Saturday, December 24, 2022

31 Days Of CCS, #24: Michael Sweater, Good Boy!

Michael Sweater embodies the aesthetic of much of Silver Sprocket's publishing output. I'm not exactly sure what to call this--cutepunk? Nerdpunk? Stonergeek? What his work in particular reminds me of most is an update on comics like Hate!, only updated for a modern audience and drawn in an anthropomorphic style. In his Everything Sucks! comic, stoner housemates Noah and Calla go in search of a crappy fast-food burger. Noah is the classic Buddy Bradley irascible nerd with a secret sensitive side. Calla is a free spirit like Lisa, and their annoying, shit-stirring friend Brad is in the mold of Stinky. Brad urges them to get tacos instead, but Noah has that self-righteous, faux-rugged individualist energy that pushes him to ignore the feelings of everyone else. A disgusting act from Brad is later followed by his accidentally starting a grease fire, an escalation of comedic circumstances. Noah winds up unhappy in the end, of course. 

Sweater has always been one to organize with others, and in the most recent instance of this, he's co-editing the anthology Good Boy! with Benji Nate. I've actually reviewed the second issue of this, which was stronger than the first issue, which I'm examining now. Unsurprisingly, Nate's comic (which leads off the issue) is one of the standouts. Nate has been extremely prolific and continues to evolve as a cartoonist; this story is about a former Magical Girl who was part of a Sailor Moon-type team who is now trying to figure out life as the mother of a teen, especially as the former leader of her group is now mega-successful AND a mother. The story ends abruptly, which makes me think it's part of a larger project. This would be quite welcome, as Nate has a knack for translating that Naoko Takeuchi energy into a more naturalistic and far sadder setting. 

Flower Alligator's story takes the cute to a meandering extreme, while Konstantinos Moutzouvis' story feels stylistically derivative of Ron Rege' in a way that's largely incoherent. CCS grad Daniel Rinylo's stories about cats and frogs are beautifully spare, strange, and funny. The pencils vary between fragile and dense, while the added drawings at the bottom of the page add to the odd quality of these stories. Dave Mercier's comic about the Mario character feels like more filler. Sam Grinberg's story of anthropomorphic geometric figures obnoxiously getting in conflicts at a casino is interesting to look at, but the cringe humor falls flat. Bastian Najdek's three page sci-fi story is yet more filler. 

Fortunately, the back half of the anthology is pretty strong. Steve Thueson is another good example of this nerdpunk aesthetic, though he writes for a YA audience. His story is about a space messenger named Jake who gets roped into helping a rebel alliance. It is completely silly and absurd, but it works because Thueson has a deadly-serious approach to depicting the actual action. The character design and characters themselves can be silly and cartoony, but the stakes are absolutely life-and-death, which gives his story a great deal of energy. Joseph Romagano's lettering project out in the wild is the kind of experimentation I'd like to see more of in this anthology.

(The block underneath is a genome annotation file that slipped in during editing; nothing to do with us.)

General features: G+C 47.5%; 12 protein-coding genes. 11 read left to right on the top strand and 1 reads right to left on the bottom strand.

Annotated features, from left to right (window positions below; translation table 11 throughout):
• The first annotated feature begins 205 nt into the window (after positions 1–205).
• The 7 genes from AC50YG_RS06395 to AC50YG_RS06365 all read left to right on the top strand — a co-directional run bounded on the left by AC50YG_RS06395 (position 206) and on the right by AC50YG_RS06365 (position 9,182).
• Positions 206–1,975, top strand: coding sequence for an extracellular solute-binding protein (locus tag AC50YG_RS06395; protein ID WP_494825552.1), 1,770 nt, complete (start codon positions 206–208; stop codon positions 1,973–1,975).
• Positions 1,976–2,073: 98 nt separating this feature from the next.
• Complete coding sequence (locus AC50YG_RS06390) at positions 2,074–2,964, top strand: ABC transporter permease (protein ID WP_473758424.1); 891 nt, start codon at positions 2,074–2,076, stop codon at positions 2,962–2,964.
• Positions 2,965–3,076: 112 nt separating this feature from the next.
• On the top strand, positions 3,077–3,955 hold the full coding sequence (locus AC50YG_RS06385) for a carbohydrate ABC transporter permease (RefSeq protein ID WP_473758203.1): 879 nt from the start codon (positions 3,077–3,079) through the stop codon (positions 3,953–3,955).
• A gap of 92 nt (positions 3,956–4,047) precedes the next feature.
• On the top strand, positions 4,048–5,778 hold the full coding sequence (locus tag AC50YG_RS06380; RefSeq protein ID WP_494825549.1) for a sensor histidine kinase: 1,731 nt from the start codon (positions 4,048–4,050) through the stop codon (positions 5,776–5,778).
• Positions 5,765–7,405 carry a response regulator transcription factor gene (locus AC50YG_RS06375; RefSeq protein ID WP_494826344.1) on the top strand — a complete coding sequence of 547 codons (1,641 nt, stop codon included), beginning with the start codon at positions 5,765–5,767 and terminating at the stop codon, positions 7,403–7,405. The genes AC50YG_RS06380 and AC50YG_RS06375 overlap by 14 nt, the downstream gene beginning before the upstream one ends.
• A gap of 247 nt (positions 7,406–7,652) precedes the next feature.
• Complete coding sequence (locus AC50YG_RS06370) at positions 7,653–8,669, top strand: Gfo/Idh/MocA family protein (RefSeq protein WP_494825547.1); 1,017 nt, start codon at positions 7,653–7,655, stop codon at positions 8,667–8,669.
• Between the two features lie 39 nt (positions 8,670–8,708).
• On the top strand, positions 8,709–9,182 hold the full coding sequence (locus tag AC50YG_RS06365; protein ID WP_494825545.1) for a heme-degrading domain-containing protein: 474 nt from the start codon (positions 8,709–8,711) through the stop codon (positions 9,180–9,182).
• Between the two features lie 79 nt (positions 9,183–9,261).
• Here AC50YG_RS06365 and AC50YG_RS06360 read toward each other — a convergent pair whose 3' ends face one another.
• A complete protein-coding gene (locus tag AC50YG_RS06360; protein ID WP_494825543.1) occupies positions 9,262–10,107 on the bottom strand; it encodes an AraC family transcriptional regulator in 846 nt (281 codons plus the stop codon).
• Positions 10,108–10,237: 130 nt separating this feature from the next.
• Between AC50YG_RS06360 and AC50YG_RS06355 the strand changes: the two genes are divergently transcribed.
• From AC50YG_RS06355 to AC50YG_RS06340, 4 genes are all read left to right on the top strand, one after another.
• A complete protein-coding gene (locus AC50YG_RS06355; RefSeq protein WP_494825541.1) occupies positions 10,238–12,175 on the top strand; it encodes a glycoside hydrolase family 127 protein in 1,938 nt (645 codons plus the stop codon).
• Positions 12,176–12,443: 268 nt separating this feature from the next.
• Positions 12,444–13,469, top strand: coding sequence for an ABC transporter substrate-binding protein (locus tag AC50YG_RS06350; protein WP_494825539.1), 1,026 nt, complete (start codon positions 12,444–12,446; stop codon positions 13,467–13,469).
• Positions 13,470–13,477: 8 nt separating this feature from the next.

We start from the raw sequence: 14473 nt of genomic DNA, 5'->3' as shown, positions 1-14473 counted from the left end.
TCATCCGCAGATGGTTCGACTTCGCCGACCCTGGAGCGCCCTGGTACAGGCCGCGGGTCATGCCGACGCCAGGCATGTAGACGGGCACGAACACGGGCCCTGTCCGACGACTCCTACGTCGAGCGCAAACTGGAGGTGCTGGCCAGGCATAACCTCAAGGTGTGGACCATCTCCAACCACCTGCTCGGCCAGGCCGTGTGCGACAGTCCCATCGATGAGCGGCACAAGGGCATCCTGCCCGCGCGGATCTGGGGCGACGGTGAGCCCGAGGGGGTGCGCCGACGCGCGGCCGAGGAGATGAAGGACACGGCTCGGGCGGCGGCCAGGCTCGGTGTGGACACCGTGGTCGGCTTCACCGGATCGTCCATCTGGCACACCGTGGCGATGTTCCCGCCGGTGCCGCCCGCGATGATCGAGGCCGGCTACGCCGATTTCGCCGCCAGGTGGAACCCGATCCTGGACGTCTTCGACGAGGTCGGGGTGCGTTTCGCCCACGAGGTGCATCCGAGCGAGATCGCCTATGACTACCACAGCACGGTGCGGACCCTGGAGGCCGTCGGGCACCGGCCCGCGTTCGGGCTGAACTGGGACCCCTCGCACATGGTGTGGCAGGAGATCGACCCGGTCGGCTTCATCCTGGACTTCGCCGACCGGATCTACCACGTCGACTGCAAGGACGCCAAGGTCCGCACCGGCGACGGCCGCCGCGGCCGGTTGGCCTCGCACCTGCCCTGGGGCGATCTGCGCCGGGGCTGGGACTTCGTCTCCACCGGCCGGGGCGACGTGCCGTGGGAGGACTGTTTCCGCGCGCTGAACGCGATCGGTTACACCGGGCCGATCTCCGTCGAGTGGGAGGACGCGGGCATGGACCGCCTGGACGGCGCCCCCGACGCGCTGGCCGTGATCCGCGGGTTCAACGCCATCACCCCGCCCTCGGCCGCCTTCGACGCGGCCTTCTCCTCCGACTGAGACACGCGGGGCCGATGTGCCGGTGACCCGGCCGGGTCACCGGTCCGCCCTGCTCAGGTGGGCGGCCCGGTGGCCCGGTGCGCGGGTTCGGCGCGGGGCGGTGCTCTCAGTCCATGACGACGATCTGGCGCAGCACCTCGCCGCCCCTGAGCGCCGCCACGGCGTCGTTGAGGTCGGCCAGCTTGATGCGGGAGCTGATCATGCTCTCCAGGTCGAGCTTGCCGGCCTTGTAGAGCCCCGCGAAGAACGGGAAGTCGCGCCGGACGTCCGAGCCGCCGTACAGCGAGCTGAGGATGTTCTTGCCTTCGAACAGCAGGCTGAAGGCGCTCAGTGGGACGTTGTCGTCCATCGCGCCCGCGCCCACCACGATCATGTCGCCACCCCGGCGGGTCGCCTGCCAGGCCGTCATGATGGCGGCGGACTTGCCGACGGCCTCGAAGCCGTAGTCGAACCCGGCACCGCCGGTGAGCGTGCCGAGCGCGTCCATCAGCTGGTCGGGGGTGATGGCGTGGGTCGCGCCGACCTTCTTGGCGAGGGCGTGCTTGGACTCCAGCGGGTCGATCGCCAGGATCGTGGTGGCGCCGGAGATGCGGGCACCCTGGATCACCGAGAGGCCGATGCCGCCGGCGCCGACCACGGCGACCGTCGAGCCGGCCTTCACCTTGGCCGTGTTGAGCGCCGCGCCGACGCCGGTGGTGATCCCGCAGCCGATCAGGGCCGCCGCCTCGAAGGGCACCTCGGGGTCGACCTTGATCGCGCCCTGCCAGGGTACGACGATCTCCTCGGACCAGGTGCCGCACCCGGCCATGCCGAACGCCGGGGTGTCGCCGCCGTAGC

Sweater's own "Everything Sucks!" story concerns Calla and Phillipe, the latter of whom gave Calla a ride in the comic reviewed above. This story involves them camping out in a cemetery and a highly casual offer from Calla to make out, which Phillipe objects to because he feels like a last option instead of something she really wants to do. Of course, this all leads to them encountering a serial killer whom Calla falls for and starts making out with. I normally associate Ashley Robin Franklin with horror, but her black-and-white story about a creep trying to capture a wild Catboy is absolutely hilarious. Of course, there is a total gross-out moment (it is Franklin, after all) but it just makes it funnier. 

The issue concludes with two artists that are among my favorite in the newer group of Silver Sprocket cartoonists. Alex Krokus nails that Peter Bagge-style of fucked-up, weirdo housemates even more acutely that Sweater, as he makes sure to include the dilapidated brownstone as part of this particular roommate drama. His harsher use of color and less cute character design (they are still anthropomorphic animals, like many of the characters in this anthology) adds a gritty quality that makes it funnier. Finally, Grayson Bear's mix of cute and psychedelia is some of the strongest work visually in the anthology, as their use of red wash and zip-a-tone adds a great deal of weight and depth to the page.  

The most interesting thing about Sweater and Good Boy! is this kind of cultural blender approach he takes with his work. This is a generation of young artists who have grown up reading and watching everything--generations of comics at their fingertips, all kinds of cartoons streaming, etc. The result is a genre mishmash that ranges from cluttered and confused to innovative and hilarious, mixing ideas and images from outside of comics as well as being deeply rooted in their history. 

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